Zara is a successful mid-range clothing and accessories company best-known for its ability to launch over 10,000 new designs every year, and a new collection every 2 weeks. It offers affordable pricing and enjoys a loyal, engaged customer base.Flowing from its affordable pricing strategy, it is also a cost-optimization leader in its industry. For example, it has cut its advertising budget to ZERO - Zara does not buy space in print or electronic media, and relies exclusively on free, non-commercial channels.[caption width="500" align="alignright"]
Zara store, Washington DC[/caption]Outsourcing productionOne function which has seen lot of cost-cutting in the apparel industry is production. This industry embraced the axiom that it is best to ‘produce where it is cheap, and sell where it is valuable’. Almost every player, including all of Zara’s competitors, have outsourced production to low-cost countries like Bangladesh and Vietnam.Zara bucks the trend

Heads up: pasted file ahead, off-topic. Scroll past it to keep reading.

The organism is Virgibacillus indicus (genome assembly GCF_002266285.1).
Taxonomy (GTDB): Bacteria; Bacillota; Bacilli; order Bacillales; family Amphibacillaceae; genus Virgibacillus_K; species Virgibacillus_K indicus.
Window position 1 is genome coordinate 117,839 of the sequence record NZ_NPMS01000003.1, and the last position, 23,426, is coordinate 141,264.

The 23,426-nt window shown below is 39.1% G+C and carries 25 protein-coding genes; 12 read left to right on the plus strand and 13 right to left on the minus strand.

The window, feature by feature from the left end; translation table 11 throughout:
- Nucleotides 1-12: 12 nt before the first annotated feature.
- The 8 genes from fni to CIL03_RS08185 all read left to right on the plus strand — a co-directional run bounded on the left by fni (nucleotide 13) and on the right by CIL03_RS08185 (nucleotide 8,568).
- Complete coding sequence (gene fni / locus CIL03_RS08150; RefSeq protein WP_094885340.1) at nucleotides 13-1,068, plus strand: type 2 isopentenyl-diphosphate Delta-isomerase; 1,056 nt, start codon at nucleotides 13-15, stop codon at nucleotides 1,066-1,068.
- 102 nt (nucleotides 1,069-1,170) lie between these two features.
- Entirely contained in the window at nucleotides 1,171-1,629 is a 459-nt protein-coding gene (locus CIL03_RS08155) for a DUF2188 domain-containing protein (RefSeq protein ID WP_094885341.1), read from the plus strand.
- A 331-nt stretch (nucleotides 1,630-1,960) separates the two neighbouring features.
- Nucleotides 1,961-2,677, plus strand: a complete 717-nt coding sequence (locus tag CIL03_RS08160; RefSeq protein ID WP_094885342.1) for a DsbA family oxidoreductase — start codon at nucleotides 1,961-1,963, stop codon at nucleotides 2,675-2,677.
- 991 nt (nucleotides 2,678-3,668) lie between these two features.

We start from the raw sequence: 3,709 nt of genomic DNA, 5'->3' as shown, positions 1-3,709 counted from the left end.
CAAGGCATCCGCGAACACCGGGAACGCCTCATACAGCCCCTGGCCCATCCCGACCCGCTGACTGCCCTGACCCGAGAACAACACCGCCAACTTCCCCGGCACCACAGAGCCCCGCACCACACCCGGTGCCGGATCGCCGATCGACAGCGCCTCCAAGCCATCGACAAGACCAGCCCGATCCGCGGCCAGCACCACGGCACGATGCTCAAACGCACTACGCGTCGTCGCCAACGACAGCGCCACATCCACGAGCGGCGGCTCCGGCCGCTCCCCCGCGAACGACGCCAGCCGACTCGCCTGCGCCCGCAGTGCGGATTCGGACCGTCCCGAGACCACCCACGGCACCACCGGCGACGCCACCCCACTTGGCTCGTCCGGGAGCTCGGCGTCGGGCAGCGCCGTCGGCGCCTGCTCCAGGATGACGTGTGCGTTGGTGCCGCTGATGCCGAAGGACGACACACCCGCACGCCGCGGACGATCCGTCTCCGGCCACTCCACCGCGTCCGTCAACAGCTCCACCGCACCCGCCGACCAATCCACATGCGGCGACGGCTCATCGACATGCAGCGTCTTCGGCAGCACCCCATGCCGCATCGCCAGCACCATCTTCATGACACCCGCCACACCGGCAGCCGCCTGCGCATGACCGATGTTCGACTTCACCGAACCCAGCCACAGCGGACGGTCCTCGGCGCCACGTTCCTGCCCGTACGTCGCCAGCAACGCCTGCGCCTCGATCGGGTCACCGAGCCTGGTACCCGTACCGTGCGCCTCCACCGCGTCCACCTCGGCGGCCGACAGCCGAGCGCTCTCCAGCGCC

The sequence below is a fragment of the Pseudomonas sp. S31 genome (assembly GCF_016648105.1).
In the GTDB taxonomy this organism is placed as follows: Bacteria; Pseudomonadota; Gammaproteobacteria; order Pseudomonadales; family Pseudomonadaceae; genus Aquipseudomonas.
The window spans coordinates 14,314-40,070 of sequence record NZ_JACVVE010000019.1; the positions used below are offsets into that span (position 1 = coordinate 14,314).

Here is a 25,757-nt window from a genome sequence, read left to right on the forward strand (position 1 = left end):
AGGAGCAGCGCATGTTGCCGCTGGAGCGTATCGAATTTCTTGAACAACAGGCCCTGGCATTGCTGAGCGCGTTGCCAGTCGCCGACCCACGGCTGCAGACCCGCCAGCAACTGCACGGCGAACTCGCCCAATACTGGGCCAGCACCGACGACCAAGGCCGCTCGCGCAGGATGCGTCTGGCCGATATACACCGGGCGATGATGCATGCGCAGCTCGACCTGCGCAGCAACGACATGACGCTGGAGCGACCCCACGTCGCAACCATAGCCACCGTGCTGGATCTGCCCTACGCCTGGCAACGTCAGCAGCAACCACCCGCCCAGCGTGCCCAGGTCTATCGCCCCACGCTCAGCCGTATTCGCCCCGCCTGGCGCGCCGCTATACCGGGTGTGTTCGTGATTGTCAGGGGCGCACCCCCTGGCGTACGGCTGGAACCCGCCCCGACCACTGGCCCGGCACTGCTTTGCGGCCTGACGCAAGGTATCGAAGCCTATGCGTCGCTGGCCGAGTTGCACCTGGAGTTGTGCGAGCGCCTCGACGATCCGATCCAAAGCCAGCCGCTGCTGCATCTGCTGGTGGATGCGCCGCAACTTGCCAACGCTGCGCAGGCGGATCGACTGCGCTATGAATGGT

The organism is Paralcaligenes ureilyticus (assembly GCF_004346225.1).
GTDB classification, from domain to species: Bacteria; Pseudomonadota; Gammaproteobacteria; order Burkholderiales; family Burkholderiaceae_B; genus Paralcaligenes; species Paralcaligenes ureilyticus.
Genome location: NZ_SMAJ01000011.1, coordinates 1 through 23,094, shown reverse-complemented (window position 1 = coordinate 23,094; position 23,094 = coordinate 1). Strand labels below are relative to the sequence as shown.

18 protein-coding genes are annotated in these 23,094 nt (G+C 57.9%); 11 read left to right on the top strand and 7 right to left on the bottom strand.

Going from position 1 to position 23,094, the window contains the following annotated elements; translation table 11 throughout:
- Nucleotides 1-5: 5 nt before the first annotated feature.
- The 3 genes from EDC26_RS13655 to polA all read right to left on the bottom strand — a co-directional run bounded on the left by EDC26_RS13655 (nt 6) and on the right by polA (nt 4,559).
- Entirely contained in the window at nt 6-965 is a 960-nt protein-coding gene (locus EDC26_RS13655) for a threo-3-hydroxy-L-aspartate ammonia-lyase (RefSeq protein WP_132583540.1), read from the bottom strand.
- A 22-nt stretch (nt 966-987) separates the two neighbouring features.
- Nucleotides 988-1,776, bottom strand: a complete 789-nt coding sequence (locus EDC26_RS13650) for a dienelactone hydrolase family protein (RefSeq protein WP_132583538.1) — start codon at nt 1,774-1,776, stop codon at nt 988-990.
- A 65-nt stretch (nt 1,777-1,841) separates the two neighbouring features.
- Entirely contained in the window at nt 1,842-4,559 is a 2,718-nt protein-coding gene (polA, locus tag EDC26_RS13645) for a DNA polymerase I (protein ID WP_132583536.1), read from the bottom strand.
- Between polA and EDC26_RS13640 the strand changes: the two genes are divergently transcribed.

“What Zara loses in cost advantage, it more than makes up for in flexibility, quality and time-to-market for every new collection.”
Now, you would expect Zara, with its strong focus on cost optimization, to have led this outsourcing trend. But it resisted, retaining more than 70% of its production in Europe. Its argument is simple and reflects its iron-clad strategy focus - Zara’s strength is in getting a new collection to the market every 2 weeks. While outsourcing lowers costs, it also significantly increases time-to-market.In other words, what Zara loses in cost advantage, it more than makes up for in flexibility, quality and time-to-market for every new collection. This reflects Zara’s smart cost-optimization strategy.It does not cut costs indiscriminately, across-the-board, even if it means bucking a successful trend (outsourcing). Instead, it identifies areas where sacrifices can be made in line with its strategy and without diluting its primary differentiators (in this case, its ability to quickly release large new collections).